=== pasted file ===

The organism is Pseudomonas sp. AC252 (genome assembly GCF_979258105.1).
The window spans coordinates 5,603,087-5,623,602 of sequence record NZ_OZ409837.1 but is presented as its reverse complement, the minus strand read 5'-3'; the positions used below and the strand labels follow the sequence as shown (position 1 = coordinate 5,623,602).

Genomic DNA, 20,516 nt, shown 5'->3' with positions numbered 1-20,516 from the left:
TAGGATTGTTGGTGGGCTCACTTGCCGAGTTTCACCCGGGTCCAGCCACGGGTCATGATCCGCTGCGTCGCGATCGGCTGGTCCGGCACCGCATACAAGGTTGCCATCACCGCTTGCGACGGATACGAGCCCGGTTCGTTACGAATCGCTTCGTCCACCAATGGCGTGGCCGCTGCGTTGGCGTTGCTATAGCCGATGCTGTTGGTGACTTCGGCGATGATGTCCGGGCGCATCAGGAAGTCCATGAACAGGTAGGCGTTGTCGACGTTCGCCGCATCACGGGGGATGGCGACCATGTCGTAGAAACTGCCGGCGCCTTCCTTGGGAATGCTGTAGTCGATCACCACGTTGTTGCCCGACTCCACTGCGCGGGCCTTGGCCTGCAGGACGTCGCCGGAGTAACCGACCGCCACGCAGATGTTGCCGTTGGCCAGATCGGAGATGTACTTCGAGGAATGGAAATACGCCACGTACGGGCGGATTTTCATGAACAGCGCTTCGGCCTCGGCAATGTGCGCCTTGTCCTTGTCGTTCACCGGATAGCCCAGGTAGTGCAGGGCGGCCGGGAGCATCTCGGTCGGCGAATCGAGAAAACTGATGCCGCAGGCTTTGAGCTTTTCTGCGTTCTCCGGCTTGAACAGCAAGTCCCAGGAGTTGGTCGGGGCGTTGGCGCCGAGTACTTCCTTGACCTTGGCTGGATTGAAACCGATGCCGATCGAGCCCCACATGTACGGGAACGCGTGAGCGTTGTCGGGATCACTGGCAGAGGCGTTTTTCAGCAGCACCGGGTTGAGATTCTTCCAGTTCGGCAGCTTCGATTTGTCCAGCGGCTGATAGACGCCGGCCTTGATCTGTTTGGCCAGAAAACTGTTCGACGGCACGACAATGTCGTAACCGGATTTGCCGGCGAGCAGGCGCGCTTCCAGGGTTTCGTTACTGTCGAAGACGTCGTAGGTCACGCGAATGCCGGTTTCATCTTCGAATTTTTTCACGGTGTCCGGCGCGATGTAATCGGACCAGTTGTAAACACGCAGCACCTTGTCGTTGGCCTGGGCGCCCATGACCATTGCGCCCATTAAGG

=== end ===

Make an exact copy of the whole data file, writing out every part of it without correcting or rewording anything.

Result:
The organism is Pseudomonas sp. AC252 (genome assembly GCF_979258105.1).
The window spans coordinates 5,603,087-5,623,602 of sequence record NZ_OZ409837.1 but is presented as its reverse complement, the minus strand read 5'-3'; the positions used below and the strand labels follow the sequence as shown (position 1 = coordinate 5,623,602).

Genomic DNA, 20,516 nt, shown 5'->3' with positions numbered 1-20,516 from the left:
TAGGATTGTTGGTGGGCTCACTTGCCGAGTTTCACCCGGGTCCAGCCACGGGTCATGATCCGCTGCGTCGCGATCGGCTGGTCCGGCACCGCATACAAGGTTGCCATCACCGCTTGCGACGGATACGAGCCCGGTTCGTTACGAATCGCTTCGTCCACCAATGGCGTGGCCGCTGCGTTGGCGTTGCTATAGCCGATGCTGTTGGTGACTTCGGCGATGATGTCCGGGCGCATCAGGAAGTCCATGAACAGGTAGGCGTTGTCGACGTTCGCCGCATCACGGGGGATGGCGACCATGTCGTAGAAACTGCCGGCGCCTTCCTTGGGAATGCTGTAGTCGATCACCACGTTGTTGCCCGACTCCACTGCGCGGGCCTTGGCCTGCAGGACGTCGCCGGAGTAACCGACCGCCACGCAGATGTTGCCGTTGGCCAGATCGGAGATGTACTTCGAGGAATGGAAATACGCCACGTACGGGCGGATTTTCATGAACAGCGCTTCGGCCTCGGCAATGTGCGCCTTGTCCTTGTCGTTCACCGGATAGCCCAGGTAGTGCAGGGCGGCCGGGAGCATCTCGGTCGGCGAATCGAGAAAACTGATGCCGCAGGCTTTGAGCTTTTCTGCGTTCTCCGGCTTGAACAGCAAGTCCCAGGAGTTGGTCGGGGCGTTGGCGCCGAGTACTTCCTTGACCTTGGCTGGATTGAAACCGATGCCGATCGAGCCCCACATGTACGGGAACGCGTGAGCGTTGTCGGGATCACTGGCAGAGGCGTTTTTCAGCAGCACCGGGTTGAGATTCTTCCAGTTCGGCAGCTTCGATTTGTCCAGCGGCTGATAGACGCCGGCCTTGATCTGTTTGGCCAGAAAACTGTTCGACGGCACGACAATGTCGTAACCGGATTTGCCGGCGAGCAGGCGCGCTTCCAGGGTTTCGTTACTGTCGAAGACGTCGTAGGTCACGCGAATGCCGGTTTCATCTTCGAATTTTTTCACGGTGTCCGGCGCGATGTAATCGGACCAGTTGTAAACACGCAGCACCTTGTCGTTGGCCTGGGCGCCCATGACCATTGCGCCCATTAAGG